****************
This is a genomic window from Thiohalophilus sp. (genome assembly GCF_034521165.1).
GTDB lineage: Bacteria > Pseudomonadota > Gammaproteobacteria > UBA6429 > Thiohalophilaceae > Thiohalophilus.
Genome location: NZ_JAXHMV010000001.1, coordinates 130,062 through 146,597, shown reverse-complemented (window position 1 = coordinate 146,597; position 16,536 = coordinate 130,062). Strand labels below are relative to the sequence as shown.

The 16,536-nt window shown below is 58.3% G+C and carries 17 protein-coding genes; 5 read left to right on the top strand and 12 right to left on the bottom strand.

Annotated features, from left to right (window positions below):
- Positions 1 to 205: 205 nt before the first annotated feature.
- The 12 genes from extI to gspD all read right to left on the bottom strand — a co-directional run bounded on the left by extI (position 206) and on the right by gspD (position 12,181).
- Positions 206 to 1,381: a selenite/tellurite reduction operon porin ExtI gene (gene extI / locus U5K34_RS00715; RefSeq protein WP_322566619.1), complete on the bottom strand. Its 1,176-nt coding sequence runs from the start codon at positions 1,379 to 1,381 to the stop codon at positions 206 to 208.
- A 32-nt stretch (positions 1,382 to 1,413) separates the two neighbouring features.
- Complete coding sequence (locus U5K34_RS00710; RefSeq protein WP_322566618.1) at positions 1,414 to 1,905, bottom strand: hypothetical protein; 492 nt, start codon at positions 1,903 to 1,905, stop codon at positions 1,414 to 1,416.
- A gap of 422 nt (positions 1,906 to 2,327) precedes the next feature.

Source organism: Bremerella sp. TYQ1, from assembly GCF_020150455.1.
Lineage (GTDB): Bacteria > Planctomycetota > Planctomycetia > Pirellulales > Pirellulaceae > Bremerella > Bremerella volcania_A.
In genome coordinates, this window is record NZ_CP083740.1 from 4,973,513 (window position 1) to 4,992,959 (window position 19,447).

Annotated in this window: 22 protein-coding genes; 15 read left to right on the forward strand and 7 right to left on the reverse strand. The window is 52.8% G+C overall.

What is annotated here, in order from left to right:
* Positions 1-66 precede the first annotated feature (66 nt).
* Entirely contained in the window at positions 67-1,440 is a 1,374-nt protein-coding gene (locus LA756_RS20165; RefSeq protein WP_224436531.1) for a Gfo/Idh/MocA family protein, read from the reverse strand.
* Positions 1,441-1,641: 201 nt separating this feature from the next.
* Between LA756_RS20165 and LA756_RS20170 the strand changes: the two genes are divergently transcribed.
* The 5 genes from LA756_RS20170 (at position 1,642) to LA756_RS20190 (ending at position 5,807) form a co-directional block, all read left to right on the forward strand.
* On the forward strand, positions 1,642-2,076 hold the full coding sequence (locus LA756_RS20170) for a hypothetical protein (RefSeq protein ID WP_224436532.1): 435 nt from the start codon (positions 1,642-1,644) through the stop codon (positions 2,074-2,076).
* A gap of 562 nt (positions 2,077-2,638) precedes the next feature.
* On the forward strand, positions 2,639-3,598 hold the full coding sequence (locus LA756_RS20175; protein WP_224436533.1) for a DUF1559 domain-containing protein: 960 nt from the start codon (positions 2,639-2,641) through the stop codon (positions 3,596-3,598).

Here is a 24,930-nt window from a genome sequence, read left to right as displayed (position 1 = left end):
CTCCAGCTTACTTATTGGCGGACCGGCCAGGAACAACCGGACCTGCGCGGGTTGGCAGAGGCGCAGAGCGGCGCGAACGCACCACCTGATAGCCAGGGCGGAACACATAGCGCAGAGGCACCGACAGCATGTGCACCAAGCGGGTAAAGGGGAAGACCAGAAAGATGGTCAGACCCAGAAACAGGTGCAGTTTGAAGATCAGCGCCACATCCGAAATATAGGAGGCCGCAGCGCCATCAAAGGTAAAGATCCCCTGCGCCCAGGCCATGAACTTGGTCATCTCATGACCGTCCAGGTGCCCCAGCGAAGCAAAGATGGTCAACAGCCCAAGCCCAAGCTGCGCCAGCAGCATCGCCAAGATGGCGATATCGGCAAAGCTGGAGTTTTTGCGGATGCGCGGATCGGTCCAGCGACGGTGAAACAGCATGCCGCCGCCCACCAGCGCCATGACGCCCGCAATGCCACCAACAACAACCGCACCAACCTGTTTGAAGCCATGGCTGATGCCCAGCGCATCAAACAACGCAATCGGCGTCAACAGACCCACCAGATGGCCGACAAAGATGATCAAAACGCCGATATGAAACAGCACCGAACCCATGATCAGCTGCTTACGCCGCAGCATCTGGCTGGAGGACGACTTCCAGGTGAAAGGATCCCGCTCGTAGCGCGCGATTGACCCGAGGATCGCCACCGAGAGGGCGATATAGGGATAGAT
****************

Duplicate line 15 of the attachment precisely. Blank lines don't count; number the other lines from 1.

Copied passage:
Annotated in this window: 22 protein-coding genes; 15 read left to right on the forward strand and 7 right to left on the reverse strand. The window is 52.8% G+C overall.